Solar Eclipse – Something to remember for the U.S citizens

Solar Eclipse – Something to remember for the U.S citizens

In the United States people are looking forward to a long-awaited event that will overshadow many of the U.S.A countries. The last time a total eclipse like this was encountered within the U.S territory was more than 35 years ago. On August 21st, all the countries from Oregon to South Carolina will be overshadowed by a spectacular total eclipse.

Of course, in some places it will only be a partial eclipse, for example for Washington, only 81% of the sun will be covered. In Nashville, the partial eclipse will start around noon and the total eclipse will only last for 2 minutes from 1:27 pm to 1:29 pm. The partial one will last for approximately 3 to 4 hours.

According to, NASA and other agencies are offering details about the eclipse regarding hours, sun covering percentage and safety. One of the important things among these details is the fact that people have to be prepared and to avoid looking directly at the sun if it isn’t covered 100% or use binoculars unequipped with the right filters.


Live streams are taking over the internet, media and phone apps thanks to the solar eclipse. People can use CNN source for the live stream at or the ones offered by museums like The Smithsonian’s Air and Space Museum at The Exploratorium from San Francisco also allows people to get free apps for their phones in order to watch the eclipse from work or other related places as well.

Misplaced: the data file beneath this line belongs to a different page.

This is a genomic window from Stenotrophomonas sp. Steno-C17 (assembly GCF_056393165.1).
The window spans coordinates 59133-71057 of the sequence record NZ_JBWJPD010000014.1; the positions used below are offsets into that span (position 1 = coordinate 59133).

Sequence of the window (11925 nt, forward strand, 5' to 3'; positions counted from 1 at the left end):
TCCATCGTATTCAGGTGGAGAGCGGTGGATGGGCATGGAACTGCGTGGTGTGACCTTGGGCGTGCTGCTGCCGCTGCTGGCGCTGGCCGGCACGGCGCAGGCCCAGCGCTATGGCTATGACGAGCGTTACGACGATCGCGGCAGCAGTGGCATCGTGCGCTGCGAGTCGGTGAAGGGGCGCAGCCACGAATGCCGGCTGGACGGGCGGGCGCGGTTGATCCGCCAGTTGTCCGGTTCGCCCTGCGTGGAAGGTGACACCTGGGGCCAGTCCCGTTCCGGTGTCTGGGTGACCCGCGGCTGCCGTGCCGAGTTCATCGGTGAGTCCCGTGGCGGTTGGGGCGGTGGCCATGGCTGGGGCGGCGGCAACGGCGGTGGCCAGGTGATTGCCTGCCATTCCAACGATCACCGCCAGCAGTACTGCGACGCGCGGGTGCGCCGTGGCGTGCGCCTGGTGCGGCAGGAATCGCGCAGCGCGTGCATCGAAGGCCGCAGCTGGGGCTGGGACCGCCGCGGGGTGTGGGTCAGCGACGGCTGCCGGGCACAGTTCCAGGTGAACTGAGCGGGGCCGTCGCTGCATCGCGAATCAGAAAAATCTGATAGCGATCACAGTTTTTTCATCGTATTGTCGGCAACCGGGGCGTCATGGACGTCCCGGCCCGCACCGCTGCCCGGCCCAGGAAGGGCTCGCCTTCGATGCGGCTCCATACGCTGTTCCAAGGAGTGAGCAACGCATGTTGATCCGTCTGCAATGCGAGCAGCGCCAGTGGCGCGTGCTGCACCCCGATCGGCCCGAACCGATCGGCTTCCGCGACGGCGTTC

On August 7th there will also be a partial lunar eclipse visible on the Asian, African and Australian skies. Besides these spectacular astronomical events we’re also expecting a Perseid meteor shower which will begin in only a few weeks. The downside is that the phenomenon will be a little difficult to enjoy due to the fact that the moon’s obvious presence will take over much of it.

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